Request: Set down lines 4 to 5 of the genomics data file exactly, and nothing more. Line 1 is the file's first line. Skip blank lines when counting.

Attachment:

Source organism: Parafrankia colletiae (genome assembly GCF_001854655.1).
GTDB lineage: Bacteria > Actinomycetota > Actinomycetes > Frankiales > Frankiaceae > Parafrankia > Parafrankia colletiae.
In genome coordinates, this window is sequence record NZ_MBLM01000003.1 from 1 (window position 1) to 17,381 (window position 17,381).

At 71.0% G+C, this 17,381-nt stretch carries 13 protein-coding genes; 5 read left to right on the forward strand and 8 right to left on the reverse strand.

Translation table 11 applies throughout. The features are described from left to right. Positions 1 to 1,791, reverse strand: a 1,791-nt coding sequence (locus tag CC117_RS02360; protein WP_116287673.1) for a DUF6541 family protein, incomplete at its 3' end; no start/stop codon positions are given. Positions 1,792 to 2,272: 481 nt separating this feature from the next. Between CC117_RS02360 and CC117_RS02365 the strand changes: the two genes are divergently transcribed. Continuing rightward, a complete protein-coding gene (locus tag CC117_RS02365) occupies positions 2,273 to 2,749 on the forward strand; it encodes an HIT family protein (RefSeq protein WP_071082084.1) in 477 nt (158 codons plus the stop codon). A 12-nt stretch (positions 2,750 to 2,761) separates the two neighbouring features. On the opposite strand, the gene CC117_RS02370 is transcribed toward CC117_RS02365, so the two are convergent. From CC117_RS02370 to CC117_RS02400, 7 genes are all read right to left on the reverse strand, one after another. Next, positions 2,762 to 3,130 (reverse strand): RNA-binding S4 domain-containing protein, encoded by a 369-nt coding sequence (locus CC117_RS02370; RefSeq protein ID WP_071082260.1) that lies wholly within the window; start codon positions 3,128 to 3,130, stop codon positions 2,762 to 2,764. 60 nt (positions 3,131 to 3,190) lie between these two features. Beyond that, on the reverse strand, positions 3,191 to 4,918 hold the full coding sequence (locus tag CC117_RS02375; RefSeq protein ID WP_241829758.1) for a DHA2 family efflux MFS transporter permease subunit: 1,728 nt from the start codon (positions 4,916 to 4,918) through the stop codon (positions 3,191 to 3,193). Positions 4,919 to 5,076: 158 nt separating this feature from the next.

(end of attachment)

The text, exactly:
At 71.0% G+C, this 17,381-nt stretch carries 13 protein-coding genes; 5 read left to right on the forward strand and 8 right to left on the reverse strand.

Translation table 11 applies throughout. The features are described from left to right. Positions 1 to 1,791, reverse strand: a 1,791-nt coding sequence (locus tag CC117_RS02360; protein WP_116287673.1) for a DUF6541 family protein, incomplete at its 3' end; no start/stop codon positions are given. Positions 1,792 to 2,272: 481 nt separating this feature from the next. Between CC117_RS02360 and CC117_RS02365 the strand changes: the two genes are divergently transcribed. Continuing rightward, a complete protein-coding gene (locus tag CC117_RS02365) occupies positions 2,273 to 2,749 on the forward strand; it encodes an HIT family protein (RefSeq protein WP_071082084.1) in 477 nt (158 codons plus the stop codon). A 12-nt stretch (positions 2,750 to 2,761) separates the two neighbouring features. On the opposite strand, the gene CC117_RS02370 is transcribed toward CC117_RS02365, so the two are convergent. From CC117_RS02370 to CC117_RS02400, 7 genes are all read right to left on the reverse strand, one after another. Next, positions 2,762 to 3,130 (reverse strand): RNA-binding S4 domain-containing protein, encoded by a 369-nt coding sequence (locus CC117_RS02370; RefSeq protein ID WP_071082260.1) that lies wholly within the window; start codon positions 3,128 to 3,130, stop codon positions 2,762 to 2,764. 60 nt (positions 3,131 to 3,190) lie between these two features. Beyond that, on the reverse strand, positions 3,191 to 4,918 hold the full coding sequence (locus tag CC117_RS02375; RefSeq protein ID WP_241829758.1) for a DHA2 family efflux MFS transporter permease subunit: 1,728 nt from the start codon (positions 4,916 to 4,918) through the stop codon (positions 3,191 to 3,193). Positions 4,919 to 5,076: 158 nt separating this feature from the next.